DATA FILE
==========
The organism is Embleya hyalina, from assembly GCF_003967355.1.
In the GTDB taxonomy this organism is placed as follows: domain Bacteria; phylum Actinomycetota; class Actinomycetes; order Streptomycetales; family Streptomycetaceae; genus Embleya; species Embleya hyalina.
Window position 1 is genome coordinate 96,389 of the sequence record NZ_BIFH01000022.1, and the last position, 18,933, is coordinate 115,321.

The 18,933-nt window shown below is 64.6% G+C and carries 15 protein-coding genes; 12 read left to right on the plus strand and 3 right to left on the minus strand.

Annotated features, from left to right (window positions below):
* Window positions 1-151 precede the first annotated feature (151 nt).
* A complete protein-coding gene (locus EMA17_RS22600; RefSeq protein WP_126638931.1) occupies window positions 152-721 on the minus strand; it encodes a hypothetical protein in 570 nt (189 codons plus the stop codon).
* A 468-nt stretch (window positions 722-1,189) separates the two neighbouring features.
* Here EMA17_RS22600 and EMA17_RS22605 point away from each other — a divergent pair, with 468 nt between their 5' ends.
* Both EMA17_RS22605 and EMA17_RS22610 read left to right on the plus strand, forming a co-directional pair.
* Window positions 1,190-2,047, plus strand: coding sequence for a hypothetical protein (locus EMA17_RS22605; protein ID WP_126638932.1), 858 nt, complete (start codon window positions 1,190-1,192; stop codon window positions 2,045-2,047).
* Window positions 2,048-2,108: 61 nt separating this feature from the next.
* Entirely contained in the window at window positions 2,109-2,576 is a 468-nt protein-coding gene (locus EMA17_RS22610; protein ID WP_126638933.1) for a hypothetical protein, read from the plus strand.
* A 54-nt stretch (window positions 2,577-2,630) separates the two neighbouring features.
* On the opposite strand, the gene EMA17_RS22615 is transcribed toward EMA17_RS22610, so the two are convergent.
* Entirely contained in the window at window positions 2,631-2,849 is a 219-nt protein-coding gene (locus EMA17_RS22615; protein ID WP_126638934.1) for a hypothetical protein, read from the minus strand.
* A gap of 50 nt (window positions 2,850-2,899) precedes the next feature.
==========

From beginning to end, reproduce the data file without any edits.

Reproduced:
The organism is Embleya hyalina, from assembly GCF_003967355.1.
In the GTDB taxonomy this organism is placed as follows: domain Bacteria; phylum Actinomycetota; class Actinomycetes; order Streptomycetales; family Streptomycetaceae; genus Embleya; species Embleya hyalina.
Window position 1 is genome coordinate 96,389 of the sequence record NZ_BIFH01000022.1, and the last position, 18,933, is coordinate 115,321.

The 18,933-nt window shown below is 64.6% G+C and carries 15 protein-coding genes; 12 read left to right on the plus strand and 3 right to left on the minus strand.

Annotated features, from left to right (window positions below):
* Window positions 1-151 precede the first annotated feature (151 nt).
* A complete protein-coding gene (locus EMA17_RS22600; RefSeq protein WP_126638931.1) occupies window positions 152-721 on the minus strand; it encodes a hypothetical protein in 570 nt (189 codons plus the stop codon).
* A 468-nt stretch (window positions 722-1,189) separates the two neighbouring features.
* Here EMA17_RS22600 and EMA17_RS22605 point away from each other — a divergent pair, with 468 nt between their 5' ends.
* Both EMA17_RS22605 and EMA17_RS22610 read left to right on the plus strand, forming a co-directional pair.
* Window positions 1,190-2,047, plus strand: coding sequence for a hypothetical protein (locus EMA17_RS22605; protein ID WP_126638932.1), 858 nt, complete (start codon window positions 1,190-1,192; stop codon window positions 2,045-2,047).
* Window positions 2,048-2,108: 61 nt separating this feature from the next.
* Entirely contained in the window at window positions 2,109-2,576 is a 468-nt protein-coding gene (locus EMA17_RS22610; protein ID WP_126638933.1) for a hypothetical protein, read from the plus strand.
* A 54-nt stretch (window positions 2,577-2,630) separates the two neighbouring features.
* On the opposite strand, the gene EMA17_RS22615 is transcribed toward EMA17_RS22610, so the two are convergent.
* Entirely contained in the window at window positions 2,631-2,849 is a 219-nt protein-coding gene (locus EMA17_RS22615; protein ID WP_126638934.1) for a hypothetical protein, read from the minus strand.
* A gap of 50 nt (window positions 2,850-2,899) precedes the next feature.